There is widespread and systematic corruption within the banking sector in Sierra Leone. There is evidence to suggest that regular and widespread criminality has been committed by the financial services industry for several years, chiefly amongst which is lack of due diligence on politically exposed persons. Accountability and transparency need to be restored to the financial services industry, as confidence in the economy is built on the essential pillar of trust. The financial industry must not be able to commit and profit from controlled fraud and money laundering, despite this is becoming a way of life for some bankers. Financial sector firms should ensure that any engagement in high-corruption contexts proceed according to international norms of transparency and accountability.
Corruption and bribery profoundly affect vulnerable communities, either by misdirecting funds that could be spent on healthcare, education, or other public goods, or by preventing participation in the democratic process.
The most disturbing information reaching us is that the banks have been engaged in shady activities, for which the Central Bank, Bank of Sierra Leone is yet to provide satisfactory explanations for. There is a strong public suspicion that the Banks are in the habit of diverting state revenues into private ownership. According to several evidences we have, it is alleged that the UBA Bank in Sierra Leone engaged in similar activities. This is a serious dent on the financial sector’s already battered image.
CHRDI’s investigation of both National Social Security Trust (NASSIT) and the National Revenue Authority (NRA) has further evidence pointing to criminality in lending by the UBA Bank in Sierra Leone. At one point, a highly suspicious movement of state money took place within a separate account operated at the bank and the NRA, named SLL54012527004
(Account name- Account payable). The amount involved is Le. 754,969,279.66. However, this sum was diverted from Account payable A/C with a debited narration (Additional Tax Assessment Yr 2012 and 2013) and credited Transit account at Charlotte Street.
Evidence we have gathered from staff and victims of human rights abuses in the banking sector confirms that corruption disproportionately impacts the poor more than the rich in Sierra Leone.
Increasing risks of fraud and corruption should serve as a wake-up call that even the best run financial institutions can be victims to. It is an established fact that cunning employees and third parties bent on criminal intent can cause irreparable harm to the financial sector. This will damage public confidence in the government, slow down the delivery of services and the provision of public goods. It can also divert public funds to unlawful ends and reduce political competition, democratic and economic development, social equality and the rule of law.
A catalogue of failures in the design and enforcement of anti-money laundering laws has been enabling banks to help politicians from some of the most corrupt political parties to use government money to fund lavish lifestyles, while their constituents and the general population live in poverty.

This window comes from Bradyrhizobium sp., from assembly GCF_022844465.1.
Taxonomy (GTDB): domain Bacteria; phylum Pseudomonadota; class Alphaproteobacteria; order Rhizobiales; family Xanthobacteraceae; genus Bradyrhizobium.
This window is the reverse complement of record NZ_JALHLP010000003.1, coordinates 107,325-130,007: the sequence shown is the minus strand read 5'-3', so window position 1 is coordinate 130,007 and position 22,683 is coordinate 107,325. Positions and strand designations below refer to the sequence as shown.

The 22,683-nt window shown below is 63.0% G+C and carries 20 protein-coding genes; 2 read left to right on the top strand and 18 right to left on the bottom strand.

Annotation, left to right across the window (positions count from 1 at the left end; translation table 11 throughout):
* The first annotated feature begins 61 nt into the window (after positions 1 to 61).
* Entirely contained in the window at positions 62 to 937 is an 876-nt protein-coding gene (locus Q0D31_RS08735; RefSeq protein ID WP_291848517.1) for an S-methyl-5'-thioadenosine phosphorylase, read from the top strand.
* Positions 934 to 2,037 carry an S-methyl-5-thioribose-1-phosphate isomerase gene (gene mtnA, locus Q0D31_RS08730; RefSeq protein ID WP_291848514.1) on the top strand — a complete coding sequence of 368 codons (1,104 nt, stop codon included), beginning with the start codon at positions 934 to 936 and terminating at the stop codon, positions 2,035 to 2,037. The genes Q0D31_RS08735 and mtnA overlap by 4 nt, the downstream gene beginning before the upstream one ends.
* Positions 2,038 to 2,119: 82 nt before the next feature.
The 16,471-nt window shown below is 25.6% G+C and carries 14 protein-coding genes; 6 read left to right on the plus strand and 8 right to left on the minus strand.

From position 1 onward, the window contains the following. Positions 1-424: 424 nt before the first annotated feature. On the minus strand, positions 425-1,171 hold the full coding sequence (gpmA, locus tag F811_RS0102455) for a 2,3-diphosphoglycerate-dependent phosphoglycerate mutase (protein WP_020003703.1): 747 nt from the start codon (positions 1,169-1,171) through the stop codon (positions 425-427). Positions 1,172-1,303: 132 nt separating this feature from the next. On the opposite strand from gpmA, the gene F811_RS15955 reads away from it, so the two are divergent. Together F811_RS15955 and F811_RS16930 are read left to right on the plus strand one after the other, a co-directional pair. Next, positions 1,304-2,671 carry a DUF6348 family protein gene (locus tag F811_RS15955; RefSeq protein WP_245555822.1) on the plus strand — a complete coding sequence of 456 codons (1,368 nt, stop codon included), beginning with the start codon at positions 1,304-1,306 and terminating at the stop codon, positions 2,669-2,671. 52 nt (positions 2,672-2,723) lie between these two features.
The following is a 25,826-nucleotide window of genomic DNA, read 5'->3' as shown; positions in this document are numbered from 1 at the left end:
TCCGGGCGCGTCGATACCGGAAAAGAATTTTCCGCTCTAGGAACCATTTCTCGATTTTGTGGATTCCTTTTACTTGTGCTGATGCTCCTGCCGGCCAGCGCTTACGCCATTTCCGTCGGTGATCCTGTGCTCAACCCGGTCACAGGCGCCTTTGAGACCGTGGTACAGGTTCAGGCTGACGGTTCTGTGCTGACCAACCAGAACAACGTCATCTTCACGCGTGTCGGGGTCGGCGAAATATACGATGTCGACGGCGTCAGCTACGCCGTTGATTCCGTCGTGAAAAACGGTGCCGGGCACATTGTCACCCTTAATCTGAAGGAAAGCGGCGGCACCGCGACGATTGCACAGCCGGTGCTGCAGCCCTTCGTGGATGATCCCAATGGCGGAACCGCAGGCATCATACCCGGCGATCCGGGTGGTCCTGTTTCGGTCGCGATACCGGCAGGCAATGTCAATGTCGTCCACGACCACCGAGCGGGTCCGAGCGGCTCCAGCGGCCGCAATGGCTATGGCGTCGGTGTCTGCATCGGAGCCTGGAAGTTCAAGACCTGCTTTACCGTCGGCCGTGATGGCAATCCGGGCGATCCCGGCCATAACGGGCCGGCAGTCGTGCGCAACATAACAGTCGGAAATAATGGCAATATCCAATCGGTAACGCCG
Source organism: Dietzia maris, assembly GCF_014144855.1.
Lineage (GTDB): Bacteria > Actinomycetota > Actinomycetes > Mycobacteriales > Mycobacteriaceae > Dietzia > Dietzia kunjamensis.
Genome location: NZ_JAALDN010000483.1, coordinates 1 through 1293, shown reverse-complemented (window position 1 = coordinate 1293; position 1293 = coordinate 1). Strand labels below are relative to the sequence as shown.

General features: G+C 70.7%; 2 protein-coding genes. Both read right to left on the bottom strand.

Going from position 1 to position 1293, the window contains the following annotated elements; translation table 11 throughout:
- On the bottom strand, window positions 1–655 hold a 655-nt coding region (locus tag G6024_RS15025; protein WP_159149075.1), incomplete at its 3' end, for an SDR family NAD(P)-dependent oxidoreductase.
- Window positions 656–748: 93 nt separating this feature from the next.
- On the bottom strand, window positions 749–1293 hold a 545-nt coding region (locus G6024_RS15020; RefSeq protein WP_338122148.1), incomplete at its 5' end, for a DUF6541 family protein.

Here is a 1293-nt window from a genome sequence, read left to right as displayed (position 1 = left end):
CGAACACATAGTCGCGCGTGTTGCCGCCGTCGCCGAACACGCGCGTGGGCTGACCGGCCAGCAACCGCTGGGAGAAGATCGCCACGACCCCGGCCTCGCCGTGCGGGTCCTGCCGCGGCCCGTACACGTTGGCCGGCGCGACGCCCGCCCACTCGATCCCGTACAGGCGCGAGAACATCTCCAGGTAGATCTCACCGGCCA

Many of the direct human rights risks and issues faced by the finance sector are generic to all businesses, such as those relating to the treatment of employees, example as alleged in a particular case at the UBA Bank, Sierra Leone where staff were reported to have been subjected to inhuman treatment.
We have evidence that a former staff who was alleged to have been involved in fraudulent activities and was taken to the CID for further investigation and put in detention for two weeks but he continued to provide service to the bank whilst in detention. In another incident, a female staff was arrested and locked up for 24 hours and later sacked for non-valid reasons.
Several Sierra Leonean citizens who work in the financial sector continue to face human rights abuses. We have recorded a high number of these alleged abuses which can qualify for possible legal actions against the banks and we are calling on more people to come forward with their stories. For example, the Ecobank has been recently updating their customer details and the banks software system. After working a full week (Monday to Friday) the bank has been forcing its staff to also work on Saturday and Sunday throughout the months of May and June without any additional pay and rest. Young mothers are forced to abandon their children and families over the weekend. Some can’t even attend church. We believe that this is nothing short of inhumane.
In 2011, the UN Human Rights Council unanimously endorsed the UN Guiding Principles on Business and Human Rights (Guiding Principles), the first international instrument to assign companies the responsibility to respect human rights. The responsibility to respect human rights, as defined by the UN Guiding Principles on Business and Human Rights (“the Guiding Principles”), requires that business enterprises adhere to the following:
(a) avoid causing or contributing to adverse human rights impacts through their own activities, and address such impacts when they occur
(b) seek to prevent or mitigate adverse human rights impacts that are directly linked to their operations, products or services by their business relationships, even if they have not contributed to those impacts.
Since the adoption of the Universal Declaration of Human Rights (UDHR) in 1948, the responsibility to protect human rights has primarily fallen on governments. In the early 2000s however, it became increasingly clear that the freedoms enshrined in the framework could also be violated—and promoted—by the private sector.
CHRDI is more committed than ever to continue the fight against corruption in Sierra Leone, wherever it occurs and it shall continue to be a critical part of our organisation’s work to end extreme poverty.